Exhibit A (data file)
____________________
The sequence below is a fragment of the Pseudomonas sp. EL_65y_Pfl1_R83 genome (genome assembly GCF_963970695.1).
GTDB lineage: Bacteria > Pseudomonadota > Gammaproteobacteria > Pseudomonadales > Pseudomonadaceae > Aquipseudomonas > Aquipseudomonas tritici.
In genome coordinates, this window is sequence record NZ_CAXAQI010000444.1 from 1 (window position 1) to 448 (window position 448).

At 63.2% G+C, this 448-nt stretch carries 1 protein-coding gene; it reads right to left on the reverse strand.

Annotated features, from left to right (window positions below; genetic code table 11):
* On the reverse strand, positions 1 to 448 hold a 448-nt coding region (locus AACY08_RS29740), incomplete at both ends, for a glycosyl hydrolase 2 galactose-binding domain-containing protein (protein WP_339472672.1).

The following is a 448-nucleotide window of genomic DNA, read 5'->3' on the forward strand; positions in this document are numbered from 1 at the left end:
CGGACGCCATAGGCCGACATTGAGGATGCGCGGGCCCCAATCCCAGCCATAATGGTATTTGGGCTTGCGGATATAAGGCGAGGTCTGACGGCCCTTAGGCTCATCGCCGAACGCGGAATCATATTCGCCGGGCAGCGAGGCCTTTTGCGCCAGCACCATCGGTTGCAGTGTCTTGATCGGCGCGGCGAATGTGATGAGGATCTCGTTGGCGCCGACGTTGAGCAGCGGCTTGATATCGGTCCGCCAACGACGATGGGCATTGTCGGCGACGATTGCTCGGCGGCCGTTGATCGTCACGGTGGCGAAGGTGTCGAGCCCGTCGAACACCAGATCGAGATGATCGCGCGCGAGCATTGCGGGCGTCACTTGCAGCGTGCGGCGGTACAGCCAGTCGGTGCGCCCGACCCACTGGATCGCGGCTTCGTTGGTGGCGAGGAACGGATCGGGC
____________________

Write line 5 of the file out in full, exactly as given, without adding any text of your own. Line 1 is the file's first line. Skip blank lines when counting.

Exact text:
Annotated features, from left to right (window positions below; genetic code table 11):